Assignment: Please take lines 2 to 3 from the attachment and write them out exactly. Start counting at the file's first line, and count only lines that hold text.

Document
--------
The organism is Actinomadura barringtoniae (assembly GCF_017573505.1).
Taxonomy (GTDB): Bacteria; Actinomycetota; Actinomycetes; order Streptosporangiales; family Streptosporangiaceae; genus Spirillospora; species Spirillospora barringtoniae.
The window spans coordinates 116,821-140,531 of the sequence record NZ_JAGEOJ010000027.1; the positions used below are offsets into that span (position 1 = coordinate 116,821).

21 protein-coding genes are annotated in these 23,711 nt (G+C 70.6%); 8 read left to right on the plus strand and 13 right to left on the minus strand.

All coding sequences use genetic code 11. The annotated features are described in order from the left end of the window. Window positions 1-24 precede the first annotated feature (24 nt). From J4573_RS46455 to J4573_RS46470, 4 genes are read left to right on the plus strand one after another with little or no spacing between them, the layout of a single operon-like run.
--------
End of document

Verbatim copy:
Taxonomy (GTDB): Bacteria; Actinomycetota; Actinomycetes; order Streptosporangiales; family Streptosporangiaceae; genus Spirillospora; species Spirillospora barringtoniae.
The window spans coordinates 116,821-140,531 of the sequence record NZ_JAGEOJ010000027.1; the positions used below are offsets into that span (position 1 = coordinate 116,821).